How to Tackle the Fatal 4 OSHA Construction Hazards

When it comes to the safety of construction workers, the Occupational Safety & Health Administration (OSHA) takes precautions very seriously. They have pinpointed the “fatal four” situations that accounted for the death of approximately 64% of construction workers in 2016. Let’s take a more in-depth look at these Fatal 4 OSHA Hazards and what to do to prevent them


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Of the 631 American construction worker deaths a year, 38.7% of these tragedies occur via a fall. Falling is far and away the leading cause of death. Therefore, this hazard has received extra attention from OSHA.


The top causes of falls are:


  • Floor Openings
  • Roof Openings
  • Scaffold Climbing
  • Shaky Ladders
  • Unprotected Roof Edges


Before climbing any ladder, they should be checked for security. For any climbs higher than six feet, always wear fall arrest equipment.


Cover all floor openings at all times and make sure the covers and clearly labeled. Lastly, you need guardrails on-site for any multi-level project. Making sure of these few things can help save 384 lives a year.


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Hit by Object

An object striking a worker is the second most common construction-related death. This causes 9.4% of construction worker deaths each year. To avoid this type of fatality, workers must wear protective equipment at all times.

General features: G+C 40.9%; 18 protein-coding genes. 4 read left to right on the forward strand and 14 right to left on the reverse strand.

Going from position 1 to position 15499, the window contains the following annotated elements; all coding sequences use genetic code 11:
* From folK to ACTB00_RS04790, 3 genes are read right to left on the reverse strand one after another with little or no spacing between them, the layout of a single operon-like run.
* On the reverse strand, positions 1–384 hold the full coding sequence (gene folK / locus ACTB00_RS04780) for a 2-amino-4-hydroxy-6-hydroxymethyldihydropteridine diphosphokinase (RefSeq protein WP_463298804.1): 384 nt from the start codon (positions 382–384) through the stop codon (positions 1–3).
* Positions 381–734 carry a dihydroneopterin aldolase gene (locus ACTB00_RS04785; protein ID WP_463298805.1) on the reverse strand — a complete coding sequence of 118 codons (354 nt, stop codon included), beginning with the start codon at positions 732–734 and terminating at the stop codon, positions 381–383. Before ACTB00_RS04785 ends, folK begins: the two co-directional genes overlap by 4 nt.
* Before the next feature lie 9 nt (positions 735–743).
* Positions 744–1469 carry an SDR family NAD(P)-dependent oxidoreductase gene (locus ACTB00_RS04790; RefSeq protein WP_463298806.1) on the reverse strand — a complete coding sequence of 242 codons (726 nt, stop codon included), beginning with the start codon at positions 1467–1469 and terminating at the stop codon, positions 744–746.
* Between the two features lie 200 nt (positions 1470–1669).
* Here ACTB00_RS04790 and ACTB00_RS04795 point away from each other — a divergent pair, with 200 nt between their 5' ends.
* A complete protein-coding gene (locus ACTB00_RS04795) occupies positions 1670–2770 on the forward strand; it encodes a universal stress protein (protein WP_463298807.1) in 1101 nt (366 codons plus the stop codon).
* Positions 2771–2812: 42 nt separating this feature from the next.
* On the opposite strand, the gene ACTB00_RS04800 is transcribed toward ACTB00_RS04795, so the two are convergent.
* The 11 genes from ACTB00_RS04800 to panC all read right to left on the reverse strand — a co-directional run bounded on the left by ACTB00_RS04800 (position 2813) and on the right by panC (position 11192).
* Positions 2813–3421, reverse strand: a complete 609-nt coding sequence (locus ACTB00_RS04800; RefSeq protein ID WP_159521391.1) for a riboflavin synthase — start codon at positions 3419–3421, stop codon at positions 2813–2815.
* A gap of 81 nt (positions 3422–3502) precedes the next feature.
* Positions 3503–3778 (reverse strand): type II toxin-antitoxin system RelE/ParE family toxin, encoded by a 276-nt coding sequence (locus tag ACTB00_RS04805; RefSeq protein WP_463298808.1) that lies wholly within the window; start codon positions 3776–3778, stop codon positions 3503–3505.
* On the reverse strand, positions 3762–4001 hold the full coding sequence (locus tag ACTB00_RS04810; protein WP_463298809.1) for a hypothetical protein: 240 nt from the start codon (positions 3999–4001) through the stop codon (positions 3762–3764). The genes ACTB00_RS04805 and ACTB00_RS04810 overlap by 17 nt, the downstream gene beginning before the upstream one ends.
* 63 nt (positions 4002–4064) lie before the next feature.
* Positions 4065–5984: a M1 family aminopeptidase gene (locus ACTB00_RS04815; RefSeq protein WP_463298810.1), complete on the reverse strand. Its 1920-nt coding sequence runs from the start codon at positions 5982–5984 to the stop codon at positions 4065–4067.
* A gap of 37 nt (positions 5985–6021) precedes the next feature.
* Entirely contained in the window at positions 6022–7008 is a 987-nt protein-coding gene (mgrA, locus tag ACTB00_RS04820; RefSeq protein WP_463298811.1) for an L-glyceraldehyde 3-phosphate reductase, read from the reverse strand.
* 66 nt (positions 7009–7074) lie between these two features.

This includes:


  • Hard Hats
  • Reflective Vests
  • Safety Goggles


With the amount of swinging and flying objects at a construction site, hard hats and goggles go without saying . Areas that have cranes and other large vehicles benefit from workers wearing bright vests. It’s hard for operators to see from high up so anything that may draw their attention to a body can help save a life.


The third of the fatal four OSHA hazards is electrocution. Death by electrocution accounts for 8.3% of construction-related fatalities.


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Electrocution most commonly happens in areas that have:

  • Aerial Lift
  • Boom
  • Scaffold

That’s because these structures can come into contact with a power line. This will create a deadly circuit. That is why training on how to work with exposed electrical is a must for any construction worker.

Before any job, a worker should be able to:

  • Find Electrical Utilities
  • Note Location and Heights of Power Lines

When these are located, be sure to keep ladders, scaffolds, cranes, and other heavy equipment out of their vicinities.

Before a job starts, ground-fault circuit interrupters (GFCIs) need to be installed. These contraptions will stop the flow of electrical current when the GFCIs sense a ground fault. This will protect a construction worker from getting an electrical shock.


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Stuck Between Objects

Last is certainly not any less deadly. 7.3% of construction-related deaths occur from being caught in between objects. These happen most in areas where cave-ins could occur.

Construction workers should never enter a trench that’s more than the five feet deep without proper protection.


To handle situations, workers should plan for:


  • Benching – Place a Gradual Incline with a Series of Steps
  • Shoring – Install a Support System That Supports Weak Objects
  • Sloping – Place a Gradual Incline to an Easier Route


One final note, make sure all machine safeguards are in place. Otherwise, the crew runs the risk of being crushed or suffering from an amputation.


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